Using Your HSA for Retirement

An alternate way to boost your retirement savings

04/18/2017

Using Your HSA for Retirement

Most financial products that are created as tools for retirement savings, like IRAs and 401(k)s, offer some type of tax advantage that allows you to get the most bang for your buck. A Health Savings Account (HSA) is a type of account that provides tax advantages to offset the cost of health care expenses. So what does that have to do with retirement?
 
An increasing trend among smart savers is to use the benefits of HSAs to boost their retirement savings. It is a method of saving that isn’t immediately obvious to most people, but it is something everyone should be aware of.
 

Here is what you need to know:

HSAs were not developed for retirement savings. They are tax-exempt or custodial accounts available in conjunction with high-deductible health plans (HDHP) in order to offset the cost of health-related expenses. Deductibles and premiums go hand in hand when it comes to health plans. Plans with higher deductibles typically have lower premiums, and vice versa.
 
People who do not foresee needing many medical and health-related services often choose plans with high deductibles in order to save money overall on their monthly premiums. If they do suddenly have a large expense, however, they may be faced with meeting the high deductible. Furthermore, if they need to visit health professionals on a regular basis, such as for sick visits or lab testing, many services may not be covered or may be only partially covered.
 
HSAs were designed to be paired with HDHPs to offset these concerns. Even if no single big medical expense arises and you don’t suddenly need to begin seeing the doctor on a frequent basis, the little day-to-day and month-to-month costs of caring for you and your family’s health can add up significantly over time. Therefore, using money from an HSA to cover qualifying health expenses is always a great way to boost your savings, making it a smart choice for people looking to stash away more in their retirement savings.
 
The tax-preferred status of an HSA provides benefits in three ways. First, the contributions are tax-deductible or, instead of deducting the contributions, you can contribute pretax funds. Second, the interest and earnings in these accounts grow tax-free. And last, when you use the money for qualifying medical expenses, the distributions are tax-free.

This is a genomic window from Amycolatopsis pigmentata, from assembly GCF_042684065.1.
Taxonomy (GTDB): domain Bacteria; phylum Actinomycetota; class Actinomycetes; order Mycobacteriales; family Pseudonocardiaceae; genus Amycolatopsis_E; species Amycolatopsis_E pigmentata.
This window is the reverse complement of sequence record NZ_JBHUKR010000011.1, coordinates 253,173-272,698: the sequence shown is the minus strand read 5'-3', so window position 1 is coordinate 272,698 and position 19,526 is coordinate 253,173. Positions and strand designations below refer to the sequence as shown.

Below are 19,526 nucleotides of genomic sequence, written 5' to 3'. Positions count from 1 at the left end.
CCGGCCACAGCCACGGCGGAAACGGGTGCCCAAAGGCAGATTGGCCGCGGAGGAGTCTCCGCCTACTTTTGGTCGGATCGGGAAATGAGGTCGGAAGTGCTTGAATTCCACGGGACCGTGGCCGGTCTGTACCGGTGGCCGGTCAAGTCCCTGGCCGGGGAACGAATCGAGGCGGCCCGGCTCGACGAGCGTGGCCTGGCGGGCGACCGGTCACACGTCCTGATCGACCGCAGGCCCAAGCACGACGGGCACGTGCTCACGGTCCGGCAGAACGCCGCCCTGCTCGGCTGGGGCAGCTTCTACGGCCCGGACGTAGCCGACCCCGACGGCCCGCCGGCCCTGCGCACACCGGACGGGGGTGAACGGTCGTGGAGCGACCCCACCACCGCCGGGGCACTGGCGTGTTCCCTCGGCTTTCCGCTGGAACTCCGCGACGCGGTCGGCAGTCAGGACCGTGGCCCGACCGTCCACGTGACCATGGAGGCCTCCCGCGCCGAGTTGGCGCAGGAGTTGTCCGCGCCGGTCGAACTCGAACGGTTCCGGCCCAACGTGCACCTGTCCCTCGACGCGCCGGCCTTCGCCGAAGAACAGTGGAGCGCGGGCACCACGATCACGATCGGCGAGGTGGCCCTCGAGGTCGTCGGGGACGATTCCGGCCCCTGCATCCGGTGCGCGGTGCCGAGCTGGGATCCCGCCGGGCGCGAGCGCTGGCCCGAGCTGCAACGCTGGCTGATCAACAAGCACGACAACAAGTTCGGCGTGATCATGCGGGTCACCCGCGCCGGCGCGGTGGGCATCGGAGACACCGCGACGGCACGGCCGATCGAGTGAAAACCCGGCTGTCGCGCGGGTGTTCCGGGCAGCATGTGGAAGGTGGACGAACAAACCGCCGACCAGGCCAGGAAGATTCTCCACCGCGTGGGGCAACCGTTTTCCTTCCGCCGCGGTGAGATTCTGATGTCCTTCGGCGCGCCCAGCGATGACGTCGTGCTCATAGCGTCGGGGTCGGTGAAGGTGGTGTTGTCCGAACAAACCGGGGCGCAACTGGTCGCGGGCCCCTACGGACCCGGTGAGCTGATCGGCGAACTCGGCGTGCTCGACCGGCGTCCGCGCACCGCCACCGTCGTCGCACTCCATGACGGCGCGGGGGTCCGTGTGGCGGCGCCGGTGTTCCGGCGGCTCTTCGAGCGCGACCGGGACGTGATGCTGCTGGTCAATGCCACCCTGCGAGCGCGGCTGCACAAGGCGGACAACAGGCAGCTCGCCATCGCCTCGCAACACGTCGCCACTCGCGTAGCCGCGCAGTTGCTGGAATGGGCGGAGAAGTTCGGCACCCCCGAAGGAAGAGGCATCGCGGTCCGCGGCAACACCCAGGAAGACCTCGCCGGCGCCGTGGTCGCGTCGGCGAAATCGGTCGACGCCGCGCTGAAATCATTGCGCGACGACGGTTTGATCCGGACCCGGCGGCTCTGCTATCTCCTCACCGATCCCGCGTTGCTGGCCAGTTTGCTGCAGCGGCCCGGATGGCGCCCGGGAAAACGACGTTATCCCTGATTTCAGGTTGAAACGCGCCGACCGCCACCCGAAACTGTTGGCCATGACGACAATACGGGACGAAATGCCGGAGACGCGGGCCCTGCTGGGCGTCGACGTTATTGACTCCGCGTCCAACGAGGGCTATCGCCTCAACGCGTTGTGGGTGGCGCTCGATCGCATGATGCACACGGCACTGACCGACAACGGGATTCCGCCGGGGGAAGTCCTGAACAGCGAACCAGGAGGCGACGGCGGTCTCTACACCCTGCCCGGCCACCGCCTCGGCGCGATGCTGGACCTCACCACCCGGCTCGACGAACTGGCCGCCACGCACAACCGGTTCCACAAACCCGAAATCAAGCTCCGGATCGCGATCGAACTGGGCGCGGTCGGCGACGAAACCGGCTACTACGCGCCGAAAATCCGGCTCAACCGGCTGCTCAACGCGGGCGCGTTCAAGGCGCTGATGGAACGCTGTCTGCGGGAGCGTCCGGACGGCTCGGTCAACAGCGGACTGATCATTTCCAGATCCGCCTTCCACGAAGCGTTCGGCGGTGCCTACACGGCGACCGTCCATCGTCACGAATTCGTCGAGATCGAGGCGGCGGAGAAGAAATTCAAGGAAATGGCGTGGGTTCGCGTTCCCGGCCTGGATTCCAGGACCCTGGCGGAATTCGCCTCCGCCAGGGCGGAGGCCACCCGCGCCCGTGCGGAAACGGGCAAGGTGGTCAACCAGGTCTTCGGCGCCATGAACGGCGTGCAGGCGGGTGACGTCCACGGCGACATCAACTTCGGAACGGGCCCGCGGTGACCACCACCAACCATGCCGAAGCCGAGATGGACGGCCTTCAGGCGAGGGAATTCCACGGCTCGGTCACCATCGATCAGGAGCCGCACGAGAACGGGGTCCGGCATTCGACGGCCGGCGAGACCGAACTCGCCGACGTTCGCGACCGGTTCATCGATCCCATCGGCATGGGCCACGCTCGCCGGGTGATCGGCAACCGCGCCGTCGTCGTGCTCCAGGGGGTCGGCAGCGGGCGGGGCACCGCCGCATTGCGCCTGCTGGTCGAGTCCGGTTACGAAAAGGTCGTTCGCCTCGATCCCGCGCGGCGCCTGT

If you do not have a lot of health expenses, you may not think this type of account is useful to you, but the retirement benefits go much further than simply allowing you to save money as medical expenses arise. An important aspect of HSAs is the fact that you don’t have to use the funds during the year you put them into the account. Many people do not realize this because there have been similar accounts, known as Flexible Spending Accounts (FSA), that did not allow funds to roll over.
 
“Participants can contribute to an HSA for decades and let their contributions build up over time,” states Ryan Guina for U.S. News & World Report Money.
 
HSAs are similar to IRAs and 401(k)s in many ways, which is why they have gained the attention of savvy retirement savers of all ages. Just like with retirement accounts, a contribution limit is set for each individual and family. There is also a provision in place for older individuals who need to catch up on their savings, which allows them to contribute more after they reach a certain age.
 
If you are in a position to max out the contributions on your retirement accounts, then the real benefit of the HSA comes into play. While it is true that you can withdraw the money from your HSA only for approved health-related purposes without incurring a tax penalty, that rule goes away once you reach retirement age.
 
“After age 65, you can withdraw money to pay for nonmedical expenses, but the funds will be taxed as income (similar to an IRA),” states MP Dunleavey, former editor in chief of DailyWorth.com. “So if you use your HSA funds only for qualified medical expenses you can net a triple tax break: You get the pretax benefits of an IRA, the tax-free withdrawal benefits of a Roth and the tax-free growth benefits of both. Otherwise, after age 65 you can spend the money on anything, but that money would be taxed, similar to IRA withdrawals.”
 
This means that you don’t have to stop saving once you max out your IRA and 401(k). Triple tax benefits plus the ability to stash away more money in savings mean that HSAs are a valuable tool for your current budget and your future finances.
 
Published by North Shore Bank. Includes copyrighted material of IMakeNews, Inc. and its suppliers.

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